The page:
He is not long retired, and will coach how he captained - with imagination and flair. Remember the seven slips in Wellington in the 2015 World Cup that suckered England into thinking the ball was swinging? That was classic McCullum.

He set the tone himself, throwing himself around the field as captain, and loved fast bowling, encouraging Neil Wagner to become his battering ram. "If the players got out playing shots, he did not care," says Smith. "They had his backing."

McCullum wrote in his book: "We might as well lose playing the way we want to play, enjoying the game so if someone tries to take the aggressive option... trying to advance the game, let's not s--- on them."

Public relations
In a country where rugby is religion, McCullum is that rarest of things: a "true sporting hero" - Smith's words - who is not an All Black.

He scored New Zealand's first Test triple century and ended his career by scoring the quickest ever Test hundred in his last game. He revolutionised white ball cricket, employing an aggressive method copied by Eoin Morgan and others.

He also changed the perception of the team. When New Zealand were bowled out for 45 by South Africa in his first Test in charge he sat down with the coaching staff and mapped out change. Top of the list was how the public perceived his team.

"We had to be more accessible and engaging and humble so if they [fans] saw us down the street they felt they could have a yarn with us. We tried to be blue collar in how we went about things, not aloof and superior."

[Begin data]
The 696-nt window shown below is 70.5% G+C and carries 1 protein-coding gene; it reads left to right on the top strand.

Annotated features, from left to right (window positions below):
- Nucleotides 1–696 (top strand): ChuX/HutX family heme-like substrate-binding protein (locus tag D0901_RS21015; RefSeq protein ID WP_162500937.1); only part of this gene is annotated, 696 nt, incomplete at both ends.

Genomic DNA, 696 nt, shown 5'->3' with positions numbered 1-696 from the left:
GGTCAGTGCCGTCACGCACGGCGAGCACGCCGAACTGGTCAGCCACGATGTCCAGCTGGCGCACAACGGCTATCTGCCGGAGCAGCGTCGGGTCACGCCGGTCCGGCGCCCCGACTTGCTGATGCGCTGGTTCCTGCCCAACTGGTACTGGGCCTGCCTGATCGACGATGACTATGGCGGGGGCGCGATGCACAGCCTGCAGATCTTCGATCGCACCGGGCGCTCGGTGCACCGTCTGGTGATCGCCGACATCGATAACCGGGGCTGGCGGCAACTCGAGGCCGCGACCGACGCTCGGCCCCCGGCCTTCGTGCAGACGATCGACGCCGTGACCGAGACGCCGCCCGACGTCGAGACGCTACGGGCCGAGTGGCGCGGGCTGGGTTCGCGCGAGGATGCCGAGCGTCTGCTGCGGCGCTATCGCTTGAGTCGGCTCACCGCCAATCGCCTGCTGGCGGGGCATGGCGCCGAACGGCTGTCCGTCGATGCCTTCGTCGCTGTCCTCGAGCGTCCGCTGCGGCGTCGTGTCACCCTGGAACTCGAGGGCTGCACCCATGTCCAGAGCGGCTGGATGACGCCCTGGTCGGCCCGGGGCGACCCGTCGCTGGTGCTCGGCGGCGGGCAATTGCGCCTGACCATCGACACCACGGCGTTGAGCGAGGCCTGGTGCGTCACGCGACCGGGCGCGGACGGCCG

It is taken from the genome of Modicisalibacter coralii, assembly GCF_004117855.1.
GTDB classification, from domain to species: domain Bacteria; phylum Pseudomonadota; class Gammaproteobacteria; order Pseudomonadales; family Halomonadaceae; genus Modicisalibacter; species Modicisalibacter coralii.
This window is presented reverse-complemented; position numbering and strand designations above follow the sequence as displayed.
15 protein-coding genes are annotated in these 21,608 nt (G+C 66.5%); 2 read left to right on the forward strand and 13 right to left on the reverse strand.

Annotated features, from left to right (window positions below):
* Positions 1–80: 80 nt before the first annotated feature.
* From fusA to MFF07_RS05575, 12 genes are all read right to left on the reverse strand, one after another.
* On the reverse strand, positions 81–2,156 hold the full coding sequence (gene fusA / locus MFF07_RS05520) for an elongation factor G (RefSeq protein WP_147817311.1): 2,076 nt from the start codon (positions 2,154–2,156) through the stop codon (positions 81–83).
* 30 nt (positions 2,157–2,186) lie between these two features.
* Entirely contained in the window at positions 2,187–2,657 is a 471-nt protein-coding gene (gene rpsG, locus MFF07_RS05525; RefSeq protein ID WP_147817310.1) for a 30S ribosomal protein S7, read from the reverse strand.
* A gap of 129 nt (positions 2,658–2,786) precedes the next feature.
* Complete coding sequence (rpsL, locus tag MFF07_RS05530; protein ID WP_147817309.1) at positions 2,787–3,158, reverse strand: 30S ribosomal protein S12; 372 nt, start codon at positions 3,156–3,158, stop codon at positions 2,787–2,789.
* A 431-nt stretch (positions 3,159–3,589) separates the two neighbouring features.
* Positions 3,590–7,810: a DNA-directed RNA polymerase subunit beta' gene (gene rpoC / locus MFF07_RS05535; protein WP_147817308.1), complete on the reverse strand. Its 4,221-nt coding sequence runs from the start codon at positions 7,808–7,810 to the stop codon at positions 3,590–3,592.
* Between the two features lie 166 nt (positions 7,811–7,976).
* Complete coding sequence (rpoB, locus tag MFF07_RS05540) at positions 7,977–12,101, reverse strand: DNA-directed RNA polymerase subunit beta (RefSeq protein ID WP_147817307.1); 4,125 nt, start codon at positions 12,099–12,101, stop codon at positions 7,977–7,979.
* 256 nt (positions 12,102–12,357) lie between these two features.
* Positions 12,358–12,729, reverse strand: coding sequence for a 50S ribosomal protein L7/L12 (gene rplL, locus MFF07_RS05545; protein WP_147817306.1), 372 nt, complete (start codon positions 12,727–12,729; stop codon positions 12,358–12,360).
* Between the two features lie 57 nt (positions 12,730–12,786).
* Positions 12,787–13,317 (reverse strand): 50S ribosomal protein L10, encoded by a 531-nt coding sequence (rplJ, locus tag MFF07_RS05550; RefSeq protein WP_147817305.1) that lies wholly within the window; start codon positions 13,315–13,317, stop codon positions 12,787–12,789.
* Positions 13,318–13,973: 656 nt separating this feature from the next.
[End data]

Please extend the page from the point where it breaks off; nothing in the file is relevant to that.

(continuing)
Chris Silverwood struggled to express himself in public, which made you wonder how he came across in team meetings, while Trevor Bayliss and Andy Flower liked to work in the background. McCullum is England's first 'big name' coach, a celebrity in his own right.

"The press and media will enjoy talking to him, the fans will find him approachable," says Smith. "He does not have secrets. He has a simple philosophy about how he goes about things."

McCullum is hard, not afraid to make difficult decisions and leave out players that do not fit in. "He is mentally tough," says Smith. "He is a cowboy and cowboys don't cry."

Stokes is the same. But hardness needs a softer side - Test cricket is too intense to be adversarial all the time. McCullum famously banned sledging - something which ended up antagonising Australia even more than verbals - and turned New Zealand into cricket's nice guys.

England copied that to a certain extent under Joe Root and that approach will continue. "He just engendered confidence in the players and a can-do attitude," says Smith. "He played on a lot of hunches. He had a lot of zany fields. He put people in different spots and is a gambler. You don't go forward if you don't take a risk every now and then. If you step back you will cop what you deserve and Brendon will not do that.

"There will not be times when he goes into his shell, because he doesn't have one. I tell you what, it will be fascinating. It might even be fun."

This article was first published on and is republished here with permission